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   Chapter 29 TEN MILES

Among the Esquimaux; or, Adventures under the Arctic Circle By Edward Sylvester Ellis Characters: 7984

Updated: 2017-12-01 00:02

Docak, when flurried, generally forgot his broken English, and spoke in his own tongue. Before Fred could divine his intention he had slipped off one of his mittens, grasped a handful of snow, and throwing one arm about the boy's neck, began rubbing his nose as though he meant to rub it out of existence.

The watchful native was on the watch for the first sign of freezing in the case of his companions, and, discovering that the youngest member was becoming a victim without himself or friends suspecting it, he resorted to heroic measures, with no unnecessary delay.

Fred understood what it all meant, and, like the sensible boy he was, submitted with good grace, though the vigorous handling to which that organ was subjected made it hard for him to keep from protesting. Not only that, but, when the Esquimau, pausing to inspect his work, said:

"All right," Fred thanked him.

Jack and Rob, who looked grinningly on, while the performance lasted, now asked Docak whether they were in need of a similar manipulation. He took another look at the faces, and gave Rob's a slight rubbing, but said nothing more was needed.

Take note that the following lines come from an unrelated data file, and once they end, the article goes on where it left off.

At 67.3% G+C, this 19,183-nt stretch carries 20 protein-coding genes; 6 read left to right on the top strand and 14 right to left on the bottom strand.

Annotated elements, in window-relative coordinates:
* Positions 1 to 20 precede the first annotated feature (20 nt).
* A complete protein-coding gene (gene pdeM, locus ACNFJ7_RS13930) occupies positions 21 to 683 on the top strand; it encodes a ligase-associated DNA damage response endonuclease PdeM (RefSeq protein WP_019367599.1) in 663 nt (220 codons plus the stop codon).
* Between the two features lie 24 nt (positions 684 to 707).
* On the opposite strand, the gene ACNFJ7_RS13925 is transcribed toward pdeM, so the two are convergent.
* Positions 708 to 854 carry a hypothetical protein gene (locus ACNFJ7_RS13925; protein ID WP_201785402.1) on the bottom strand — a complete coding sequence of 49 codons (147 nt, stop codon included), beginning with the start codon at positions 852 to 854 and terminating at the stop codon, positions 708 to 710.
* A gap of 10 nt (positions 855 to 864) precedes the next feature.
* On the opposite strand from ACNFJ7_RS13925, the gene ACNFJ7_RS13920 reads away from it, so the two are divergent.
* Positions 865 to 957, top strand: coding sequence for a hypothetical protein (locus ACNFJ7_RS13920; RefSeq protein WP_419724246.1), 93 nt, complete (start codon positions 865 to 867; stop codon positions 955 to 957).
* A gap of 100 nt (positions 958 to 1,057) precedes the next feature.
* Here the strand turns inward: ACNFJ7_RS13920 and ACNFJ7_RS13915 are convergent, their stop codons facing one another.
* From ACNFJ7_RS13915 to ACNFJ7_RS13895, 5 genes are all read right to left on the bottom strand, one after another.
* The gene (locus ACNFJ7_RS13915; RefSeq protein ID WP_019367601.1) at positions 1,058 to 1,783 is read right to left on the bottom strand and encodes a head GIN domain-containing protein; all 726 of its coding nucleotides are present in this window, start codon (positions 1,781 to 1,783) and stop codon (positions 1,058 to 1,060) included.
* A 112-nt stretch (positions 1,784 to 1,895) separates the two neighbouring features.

It was a piece of thoughtfulness on the part of the native, for which he deserved to receive gratitude. But for him Fred Warburton, and probably the others, would have suffered injuries from which they never could have recovered.

Having rested but a brief while, Docak moved on, and the dismal procession wound its way slowly through the snow, which clogged their feet and obstructed their path to that extent that more than once the hardy guide had to come to a full halt that he might decide in what way to flank the obstacle.

The blizzard had played fantastic tricks with the snow. In many places it was drifted to a depth of six or eight feet, through which, as may be supposed, it was the severest labor to force a path. In others, again, it had swept the crust entirely clear of the new layer, so that they walked as easily as when making their way from the coast. Unfortunately, these bare places, as they may be called, were not only few and far apart, but of such slight extent that their aid counted for little.

There is nothing more cheering than the certainty that we are approaching our goal, even though the rate of progress is more tardy than we wish. As the afternoon drew to a close Fred was positive they had made fully twenty miles. Rob believed it was more, but, to be on the safe side, fell in with his friend's figures. When Jack was appealed to he declined to hazard a guess, saying he preferred to wait till the halt for the night, when he would leave it to Docak.